Through the data obtained from bacteria genomic DNA Qpcr [Figure 4], it is worth noting that EXO-NET EVs have significantly less periodontal pathogenic DNA expression, indicating EXO-NET led to more host-enriched EVs by reducing microbial EV components. It appears that the EXO-NET technique could potentially be a superior approach for eliminating bacterial impurities in EVs derived from saliva, resulting in enhanced purity. Conversely, the SEC method may concentrate EVs from both the host and bacteria, thus reducing overall purity. We speculate that eliminating microbial EVs from salivary EV populations can potentially enhance the precision and sensitivity of saliva-based diagnostics, particularly in assessing host inflammatory responses. Our proof-of-concept data illustrate that immunoaffinity methods provide a robust and specific approach for isolating and detecting host-derived EVs in saliva, which may achieve high diagnostic specificity and sensitivity. Nevertheless, additional research is necessary to validate the effectiveness of this method in the context of EV diagnosis, particularly in larger sample sizes.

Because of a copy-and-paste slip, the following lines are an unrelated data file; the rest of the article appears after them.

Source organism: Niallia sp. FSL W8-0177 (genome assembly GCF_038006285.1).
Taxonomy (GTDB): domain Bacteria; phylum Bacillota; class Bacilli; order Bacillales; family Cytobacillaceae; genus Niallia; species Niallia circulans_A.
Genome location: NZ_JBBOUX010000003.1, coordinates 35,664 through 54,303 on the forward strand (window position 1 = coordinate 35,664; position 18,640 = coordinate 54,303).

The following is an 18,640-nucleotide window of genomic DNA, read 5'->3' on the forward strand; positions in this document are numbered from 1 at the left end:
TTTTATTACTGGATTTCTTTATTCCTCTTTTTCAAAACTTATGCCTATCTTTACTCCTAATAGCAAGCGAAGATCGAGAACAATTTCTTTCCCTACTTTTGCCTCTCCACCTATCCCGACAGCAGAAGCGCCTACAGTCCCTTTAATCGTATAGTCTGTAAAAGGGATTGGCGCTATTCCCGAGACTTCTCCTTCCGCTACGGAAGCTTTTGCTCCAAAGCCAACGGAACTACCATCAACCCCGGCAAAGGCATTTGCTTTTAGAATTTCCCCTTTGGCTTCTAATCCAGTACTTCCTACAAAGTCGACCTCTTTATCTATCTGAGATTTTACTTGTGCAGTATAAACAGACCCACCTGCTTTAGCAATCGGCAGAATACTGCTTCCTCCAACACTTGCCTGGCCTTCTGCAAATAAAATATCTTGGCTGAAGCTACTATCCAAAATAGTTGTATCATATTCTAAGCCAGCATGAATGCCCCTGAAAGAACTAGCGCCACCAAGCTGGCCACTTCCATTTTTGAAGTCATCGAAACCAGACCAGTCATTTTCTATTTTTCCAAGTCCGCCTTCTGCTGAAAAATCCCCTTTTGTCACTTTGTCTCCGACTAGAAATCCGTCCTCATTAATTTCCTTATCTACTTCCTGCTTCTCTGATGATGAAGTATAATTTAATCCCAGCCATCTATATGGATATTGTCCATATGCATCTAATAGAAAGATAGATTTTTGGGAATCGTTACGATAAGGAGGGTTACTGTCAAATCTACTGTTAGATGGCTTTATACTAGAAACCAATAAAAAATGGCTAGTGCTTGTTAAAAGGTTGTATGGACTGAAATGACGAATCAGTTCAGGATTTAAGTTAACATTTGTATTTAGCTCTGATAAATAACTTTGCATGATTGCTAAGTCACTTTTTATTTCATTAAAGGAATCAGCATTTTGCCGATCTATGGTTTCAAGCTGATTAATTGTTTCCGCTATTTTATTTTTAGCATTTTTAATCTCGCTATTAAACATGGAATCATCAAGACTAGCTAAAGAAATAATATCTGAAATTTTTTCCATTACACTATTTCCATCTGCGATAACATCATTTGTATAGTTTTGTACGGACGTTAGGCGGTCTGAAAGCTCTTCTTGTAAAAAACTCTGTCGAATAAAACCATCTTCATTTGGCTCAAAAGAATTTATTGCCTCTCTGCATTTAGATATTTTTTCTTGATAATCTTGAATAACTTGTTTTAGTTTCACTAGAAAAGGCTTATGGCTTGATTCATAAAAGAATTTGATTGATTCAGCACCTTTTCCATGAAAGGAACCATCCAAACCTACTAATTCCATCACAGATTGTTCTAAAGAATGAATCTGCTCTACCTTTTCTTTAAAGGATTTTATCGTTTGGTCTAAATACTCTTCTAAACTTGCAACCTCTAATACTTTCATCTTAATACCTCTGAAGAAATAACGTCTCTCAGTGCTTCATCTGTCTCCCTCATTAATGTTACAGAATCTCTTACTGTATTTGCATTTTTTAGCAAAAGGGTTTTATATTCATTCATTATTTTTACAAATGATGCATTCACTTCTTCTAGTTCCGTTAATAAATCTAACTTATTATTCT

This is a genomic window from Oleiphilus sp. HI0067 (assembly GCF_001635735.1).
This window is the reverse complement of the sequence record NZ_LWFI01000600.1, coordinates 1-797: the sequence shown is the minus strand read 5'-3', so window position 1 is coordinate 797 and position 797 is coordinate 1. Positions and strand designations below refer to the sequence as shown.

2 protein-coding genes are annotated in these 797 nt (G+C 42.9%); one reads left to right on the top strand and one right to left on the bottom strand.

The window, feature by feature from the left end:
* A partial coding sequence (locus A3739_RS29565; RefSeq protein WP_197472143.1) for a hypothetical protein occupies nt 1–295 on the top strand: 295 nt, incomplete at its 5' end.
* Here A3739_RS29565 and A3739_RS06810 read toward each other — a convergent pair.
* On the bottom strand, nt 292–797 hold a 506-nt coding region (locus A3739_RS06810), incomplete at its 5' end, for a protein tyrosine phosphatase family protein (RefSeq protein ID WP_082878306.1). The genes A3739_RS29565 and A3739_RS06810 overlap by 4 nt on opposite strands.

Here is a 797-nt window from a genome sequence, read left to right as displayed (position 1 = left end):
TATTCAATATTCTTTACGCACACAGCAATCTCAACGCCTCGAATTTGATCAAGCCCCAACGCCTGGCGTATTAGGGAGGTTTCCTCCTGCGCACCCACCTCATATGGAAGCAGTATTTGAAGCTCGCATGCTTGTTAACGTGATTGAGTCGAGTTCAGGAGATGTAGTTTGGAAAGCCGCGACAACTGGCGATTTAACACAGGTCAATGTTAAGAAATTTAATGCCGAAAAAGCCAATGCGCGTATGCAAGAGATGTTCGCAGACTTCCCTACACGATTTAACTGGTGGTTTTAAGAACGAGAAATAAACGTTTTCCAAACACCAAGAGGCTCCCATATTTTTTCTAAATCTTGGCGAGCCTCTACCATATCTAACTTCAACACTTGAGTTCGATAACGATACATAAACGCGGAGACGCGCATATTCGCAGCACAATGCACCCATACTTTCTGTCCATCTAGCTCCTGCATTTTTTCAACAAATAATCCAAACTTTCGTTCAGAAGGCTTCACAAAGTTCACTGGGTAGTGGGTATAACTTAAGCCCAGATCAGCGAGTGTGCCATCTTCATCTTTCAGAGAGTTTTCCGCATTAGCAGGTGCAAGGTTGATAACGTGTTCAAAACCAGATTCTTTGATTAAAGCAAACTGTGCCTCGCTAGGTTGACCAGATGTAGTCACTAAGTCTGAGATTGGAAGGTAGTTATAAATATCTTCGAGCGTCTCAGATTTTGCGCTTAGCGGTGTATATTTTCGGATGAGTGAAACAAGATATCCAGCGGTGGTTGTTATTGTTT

Periodontitis is a prevalent chronic disease that triggers the production of proinflammatory cytokines such as IL-6, IL-8, and IL-1β as a response to bacterial infection[52]. Conversely, IL-10 is an anti-inflammatory cytokine that plays a regulatory role in dampening the immune response and preventing excessive inflammation. Salivary EVs are a rich source of various biomolecules, including cytokines, which can provide insights into the physiological and pathological processes in the body[52]. In the case of periodontitis, cytokines are considered to play a crucial role in the disease’s pathogenesis. Acharya et al. showed a positive correlation between IL-6 and BOP%, suggesting a strong proinflammatory effect that enhances alveolar bone destruction and affects vascular homeostasis[53]. Studies by Enver et al., Gündoğar et al., and Al-Hamoudi et al. have also revealed that IL-1β levels increase and IL-10 levels decrease in the presence of periodontitis, leading to dysregulation of the expression of inflammatory cytokines[54-56]. Hoare et al. and Bakhsh et al. have reported an increase in the mRNA levels of IL-1β, IL-6, and IL-8 in gingival tissue samples[57,58]. Several papers reveal that salivary IL-6, IL-8, IL-10, and IL-1β could be potential markers for periodontitis[38-42]. Our study found that periodontitis EXO-NET EVs exhibited increased levels of IL-6, IL-8, and IL-1β compared to non-periodontitis EVs, which is consistent with published levels of these cytokines in saliva[38-42] and gingival tissues[54-56] in periodontitis. The observed downregulation of IL-10 in the salivary EVs derived from periodontitis suggests a protective response in healthy individuals, aiming to prevent disease[59]. Compared with the salivary cytokine concentrations reported in other studies[60-62], we observed that the Interleukin concentration in our experiment was higher than that reported in studies exploring cytokine expression in periodontitis using saliva samples. This suggests that EVs may potentially offer greater sensitivity in detecting cytokine expression. However, further investigation is required to confirm this observation. These findings indicate that accurately detecting and quantifying these cytokines in salivary EVs could provide a non-invasive way to diagnose and monitor periodontitis.